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April 13, 2005 / jnolen

Name that tune

Here's a little quiz. Where do you think I heard the following conversation?

Guy: How can you even have an opinion on Ubuntu if you haven't tried it? 2.6 kernel, live CD, they even had Gnome 2.8 the day Warty Warthog came out!

Girl: I'm sorry! I'm perfectly content with OS X. I can have all the awk, grep and sed I want without any need for that pitiful [unintelligble] application.

Guy: But the fonts are de-uglified! And it's free! Ugh. You know what, keep living in the dark ages!

Girl: I know what I like.

The answer? Last night’s episode of Veronica Mars. Yep — network television. Who’d have guessed?

Now I know — I have absolutely no business watching Veronica Mars. It’s on UPN. It’s targeted at high-school girls. But what can I say? It’s brilliant. With both Sorkin and Whedon on the bench this season, it’s definitely the got best dialog on TV. And it’s one of the two new network shows this year that I find worth TiVo-ing (Lost being the other).

I turned up my nose at Buffy for two full years because I thought it was a ridiculous premise. I won’t make that mistake again. And while Veronica Mars isn’t as good as Buffy — it lacks the emotional gut-punch — it’s in the same ballpark.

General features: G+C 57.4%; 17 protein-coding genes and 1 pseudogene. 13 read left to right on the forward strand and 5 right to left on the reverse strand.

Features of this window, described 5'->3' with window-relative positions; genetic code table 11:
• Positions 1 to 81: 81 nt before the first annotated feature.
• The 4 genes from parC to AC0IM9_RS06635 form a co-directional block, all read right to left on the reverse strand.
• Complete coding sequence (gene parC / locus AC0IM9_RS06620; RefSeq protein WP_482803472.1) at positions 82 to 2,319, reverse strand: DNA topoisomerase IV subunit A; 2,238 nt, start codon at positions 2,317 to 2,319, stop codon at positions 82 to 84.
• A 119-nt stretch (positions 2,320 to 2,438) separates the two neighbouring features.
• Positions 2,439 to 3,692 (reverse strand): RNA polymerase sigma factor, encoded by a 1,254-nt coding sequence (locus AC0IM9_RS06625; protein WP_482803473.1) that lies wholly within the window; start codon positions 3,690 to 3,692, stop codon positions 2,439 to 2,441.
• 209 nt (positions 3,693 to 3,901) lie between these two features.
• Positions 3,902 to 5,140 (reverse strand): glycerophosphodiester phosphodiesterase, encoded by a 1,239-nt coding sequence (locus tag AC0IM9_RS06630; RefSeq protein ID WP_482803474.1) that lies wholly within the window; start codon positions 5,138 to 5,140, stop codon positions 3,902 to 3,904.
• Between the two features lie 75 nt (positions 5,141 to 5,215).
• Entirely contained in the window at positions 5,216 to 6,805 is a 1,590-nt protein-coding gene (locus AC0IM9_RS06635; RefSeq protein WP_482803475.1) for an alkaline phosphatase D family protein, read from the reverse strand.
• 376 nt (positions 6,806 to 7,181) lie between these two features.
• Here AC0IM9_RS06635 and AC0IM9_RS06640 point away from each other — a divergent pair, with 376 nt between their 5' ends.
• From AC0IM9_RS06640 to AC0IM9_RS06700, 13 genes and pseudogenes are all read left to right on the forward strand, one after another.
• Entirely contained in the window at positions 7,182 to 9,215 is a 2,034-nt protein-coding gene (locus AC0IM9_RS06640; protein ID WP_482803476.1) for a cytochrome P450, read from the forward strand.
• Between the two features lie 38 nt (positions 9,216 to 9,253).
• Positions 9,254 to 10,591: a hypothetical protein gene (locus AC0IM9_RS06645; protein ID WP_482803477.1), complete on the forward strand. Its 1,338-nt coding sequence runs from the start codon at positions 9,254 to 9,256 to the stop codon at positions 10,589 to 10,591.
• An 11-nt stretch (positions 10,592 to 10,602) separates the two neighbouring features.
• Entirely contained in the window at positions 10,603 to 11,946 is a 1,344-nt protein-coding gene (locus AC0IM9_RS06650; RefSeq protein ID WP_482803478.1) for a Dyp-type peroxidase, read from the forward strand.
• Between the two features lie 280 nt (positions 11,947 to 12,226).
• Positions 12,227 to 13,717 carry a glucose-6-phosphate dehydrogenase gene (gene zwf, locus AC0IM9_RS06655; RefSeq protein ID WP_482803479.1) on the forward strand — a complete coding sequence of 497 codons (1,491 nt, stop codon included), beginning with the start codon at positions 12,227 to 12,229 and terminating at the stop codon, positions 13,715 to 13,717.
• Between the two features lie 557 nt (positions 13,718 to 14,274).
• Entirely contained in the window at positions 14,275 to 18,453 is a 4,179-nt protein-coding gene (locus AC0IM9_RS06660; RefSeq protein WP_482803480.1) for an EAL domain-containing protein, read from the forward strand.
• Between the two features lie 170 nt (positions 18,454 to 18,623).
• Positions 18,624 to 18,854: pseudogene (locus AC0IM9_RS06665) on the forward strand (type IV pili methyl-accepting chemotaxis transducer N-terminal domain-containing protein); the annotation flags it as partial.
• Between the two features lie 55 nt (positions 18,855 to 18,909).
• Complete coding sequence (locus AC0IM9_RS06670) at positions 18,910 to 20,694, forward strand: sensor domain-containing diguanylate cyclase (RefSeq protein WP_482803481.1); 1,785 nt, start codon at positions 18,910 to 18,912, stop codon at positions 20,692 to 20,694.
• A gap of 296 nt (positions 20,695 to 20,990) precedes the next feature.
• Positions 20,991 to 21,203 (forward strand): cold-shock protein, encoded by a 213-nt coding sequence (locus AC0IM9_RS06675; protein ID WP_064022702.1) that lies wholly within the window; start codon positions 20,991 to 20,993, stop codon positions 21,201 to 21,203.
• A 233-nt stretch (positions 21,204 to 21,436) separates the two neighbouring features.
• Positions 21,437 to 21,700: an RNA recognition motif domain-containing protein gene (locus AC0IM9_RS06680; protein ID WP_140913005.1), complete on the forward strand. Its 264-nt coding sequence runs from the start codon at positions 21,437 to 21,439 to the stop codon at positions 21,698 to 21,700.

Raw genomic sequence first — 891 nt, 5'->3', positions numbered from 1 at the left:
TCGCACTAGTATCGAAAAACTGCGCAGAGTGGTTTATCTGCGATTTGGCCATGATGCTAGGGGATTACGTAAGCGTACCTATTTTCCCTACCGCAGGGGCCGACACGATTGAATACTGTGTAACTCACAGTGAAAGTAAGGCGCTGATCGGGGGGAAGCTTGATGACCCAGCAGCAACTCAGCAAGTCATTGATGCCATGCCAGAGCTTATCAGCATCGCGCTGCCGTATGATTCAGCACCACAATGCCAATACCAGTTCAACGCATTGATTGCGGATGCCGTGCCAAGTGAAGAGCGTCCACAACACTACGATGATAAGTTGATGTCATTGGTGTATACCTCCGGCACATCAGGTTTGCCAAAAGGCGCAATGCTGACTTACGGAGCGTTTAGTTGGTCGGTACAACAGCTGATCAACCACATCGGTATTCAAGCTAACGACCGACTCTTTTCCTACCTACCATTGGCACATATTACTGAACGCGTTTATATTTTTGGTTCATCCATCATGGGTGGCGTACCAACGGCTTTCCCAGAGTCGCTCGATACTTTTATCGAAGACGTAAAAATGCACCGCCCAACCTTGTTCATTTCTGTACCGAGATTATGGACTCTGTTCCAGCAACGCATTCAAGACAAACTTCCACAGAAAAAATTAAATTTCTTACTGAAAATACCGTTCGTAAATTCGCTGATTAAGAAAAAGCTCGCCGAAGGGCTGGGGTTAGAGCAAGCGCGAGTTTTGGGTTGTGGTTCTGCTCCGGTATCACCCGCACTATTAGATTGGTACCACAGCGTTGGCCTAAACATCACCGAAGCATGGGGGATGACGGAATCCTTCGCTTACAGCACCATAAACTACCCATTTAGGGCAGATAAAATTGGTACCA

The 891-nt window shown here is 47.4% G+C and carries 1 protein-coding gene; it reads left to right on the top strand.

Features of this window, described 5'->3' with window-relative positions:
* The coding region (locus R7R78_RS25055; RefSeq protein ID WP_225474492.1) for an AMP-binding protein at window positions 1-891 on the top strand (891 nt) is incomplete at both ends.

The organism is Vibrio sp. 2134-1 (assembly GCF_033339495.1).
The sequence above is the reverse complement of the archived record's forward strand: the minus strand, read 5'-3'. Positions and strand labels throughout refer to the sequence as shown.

And at least I’m in good company. Salon loves the show. As does this Chicago Tribune review. And LA Weekly, too. So it’s not just me.

Oh, and don’t forget the computer angle, which is what started this whole train of thought. As demonstrated above, this is a show that takes its technology seriously. Several of the episodes have revolved around computer-related crimes. And in every instance that I can remember, they manage to get the details exactly correct. (At least, the dialog is correct. The computer interfaces, which are on-screen pretty frequently, are often not.)

Seriously, it’s dead on. No MacGuffins here. For example, in tonight’s episode [SPOILER] the plot revolves around someone using a neighbor’s open access point to frame someone else. And there’s a quick shot of Veronica with her Powerbook accessing the same wireless network, using the Airport menu, just as you would expect. There is some staff writer on that show who really know what he’s doing.

Oh, and of course, the good guys all use Macs.

Extra bonus trivia: You might not recognize her, but the girl from the dialog quoted above is a recurring character played by the same actress that played Deb in Napoleon Dynamite.

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